Ironclad is led by energy industry veterans CEO John Prunkl and president and CFO Christopher Fanella, both former executives at Primary Energy Recycling. Ironclad will assume management of the assets and employees. Casten, along with RED chairman Tom Casten, will stay on as consultants during the transition.

Microgrid investments in Bridgeport

Meanwhile, the Bridgeport Microgrid has received a $3.8 million loan from First Niagara Bank, which was recently acquired by KeyBank. The project also had won $2.9 million from the state’s first round of microgrid funding undertaken in July 2013.

The Bridgeport Microgrid includes three 600-MW natural gas-fired turbines, according to the Connecticut Department of Energy and Environmental Protection (DEEP). The microgrid will serve Bridgeport’s city hall, police station and Golden Hill Senior Center.

Connecticut-based OR&L Construction will act as the construction manager. The company says that it expects to complete the project in the summer of 2017. Other partners are Controlled Air, also a Connecticut company, and Power Island Energy of Florida.

The microgrid will serve about 144,000 citizens of Bridgeport, according to the construction company.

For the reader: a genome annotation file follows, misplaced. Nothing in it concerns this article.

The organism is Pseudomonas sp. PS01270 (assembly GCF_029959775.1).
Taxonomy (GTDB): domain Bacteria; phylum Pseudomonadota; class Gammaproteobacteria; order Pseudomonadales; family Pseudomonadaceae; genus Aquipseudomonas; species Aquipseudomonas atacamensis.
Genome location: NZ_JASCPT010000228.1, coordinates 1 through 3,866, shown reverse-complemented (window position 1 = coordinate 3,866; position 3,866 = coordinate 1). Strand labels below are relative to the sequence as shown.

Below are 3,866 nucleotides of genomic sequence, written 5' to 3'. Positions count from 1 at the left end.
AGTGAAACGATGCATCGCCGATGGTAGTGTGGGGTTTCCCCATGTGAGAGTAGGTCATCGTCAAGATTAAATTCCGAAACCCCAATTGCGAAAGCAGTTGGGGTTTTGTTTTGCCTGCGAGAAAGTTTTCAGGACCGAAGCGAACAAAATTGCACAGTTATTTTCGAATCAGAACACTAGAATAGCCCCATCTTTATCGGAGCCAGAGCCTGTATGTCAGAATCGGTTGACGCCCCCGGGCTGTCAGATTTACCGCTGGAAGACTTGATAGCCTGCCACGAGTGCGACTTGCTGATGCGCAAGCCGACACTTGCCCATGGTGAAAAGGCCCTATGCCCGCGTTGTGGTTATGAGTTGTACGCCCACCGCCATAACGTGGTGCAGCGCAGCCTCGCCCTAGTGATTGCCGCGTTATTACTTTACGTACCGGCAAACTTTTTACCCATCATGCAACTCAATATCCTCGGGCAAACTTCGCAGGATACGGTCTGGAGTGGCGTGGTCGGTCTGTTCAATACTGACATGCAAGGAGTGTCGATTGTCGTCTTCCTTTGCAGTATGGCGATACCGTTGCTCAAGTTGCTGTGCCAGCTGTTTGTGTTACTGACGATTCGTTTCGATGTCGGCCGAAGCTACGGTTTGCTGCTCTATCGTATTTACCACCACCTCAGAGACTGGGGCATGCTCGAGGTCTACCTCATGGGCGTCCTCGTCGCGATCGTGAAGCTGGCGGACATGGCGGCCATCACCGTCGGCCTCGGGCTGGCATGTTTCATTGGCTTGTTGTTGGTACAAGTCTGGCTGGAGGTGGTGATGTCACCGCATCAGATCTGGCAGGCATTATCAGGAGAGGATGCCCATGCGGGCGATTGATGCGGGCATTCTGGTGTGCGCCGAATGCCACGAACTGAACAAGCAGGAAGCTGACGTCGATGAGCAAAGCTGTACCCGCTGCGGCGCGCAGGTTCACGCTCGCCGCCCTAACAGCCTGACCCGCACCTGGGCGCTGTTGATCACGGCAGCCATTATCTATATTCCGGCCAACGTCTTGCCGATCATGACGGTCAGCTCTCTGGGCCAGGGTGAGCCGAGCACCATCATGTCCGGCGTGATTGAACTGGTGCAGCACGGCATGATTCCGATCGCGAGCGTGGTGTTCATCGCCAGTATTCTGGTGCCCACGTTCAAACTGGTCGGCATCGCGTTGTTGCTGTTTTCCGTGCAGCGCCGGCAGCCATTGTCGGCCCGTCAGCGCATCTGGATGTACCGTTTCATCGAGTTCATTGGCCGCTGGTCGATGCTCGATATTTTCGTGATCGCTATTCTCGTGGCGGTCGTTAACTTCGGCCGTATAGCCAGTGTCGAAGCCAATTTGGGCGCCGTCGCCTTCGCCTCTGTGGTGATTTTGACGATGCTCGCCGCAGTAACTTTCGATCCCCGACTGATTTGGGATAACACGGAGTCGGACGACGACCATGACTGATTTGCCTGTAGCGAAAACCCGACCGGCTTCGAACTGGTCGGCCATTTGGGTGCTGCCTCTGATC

In addition to providing power, the microgrid will distribute excess heat from the generators to create both heating and cooling (by way of an absorption chiller) to buildings served by the microgrid.

DEEP has released three rounds of microgrid funding. The most recent is a $30 million solicitation that is still accepting applications.

The city hall microgrid is one of two that won DEEP funding in Bridgeport. The other microgrid is at the University of Bridgeport. That project, which will include a 1.4 MW fuel cell from FuelCell Energy, received $2.2 million from DEEP.

In all, 11 microgrid projects have won funds since the Connecticut grant program began in 2012.

In addition to the First Niagara loan, and the DEEP funding, Bridgeport Microgrid has received $500,000 loan from the Connecticut Green Bank, a quasi-public organization.

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About the Author

Elisa Wood | Editor-in-Chief

Elisa Wood is an award-winning writer and editor who specializes in the energy industry. She is chief editor and co-founder of Microgrid Knowledge and serves as co-host of the publication’s popular conference series. She also co-founded, where she continues to lead a team of energy writers who produce content for energy companies and advocacy organizations.

She has been writing about energy for more than two decades and is published widely. Her work can be found in prominent energy business journals as well as mainstream publications. She has been quoted by NPR, the Wall Street Journal and other notable media outlets.

“For an especially readable voice in the industry, the most consistent interpreter across these years has been the energy journalist Elisa Wood, whose Microgrid Knowledge (and conference) has aggregated more stories better than any other feed of its time,” wrote Malcolm McCullough, in the book, Downtime on the Microgrid, published by MIT Press in 2020.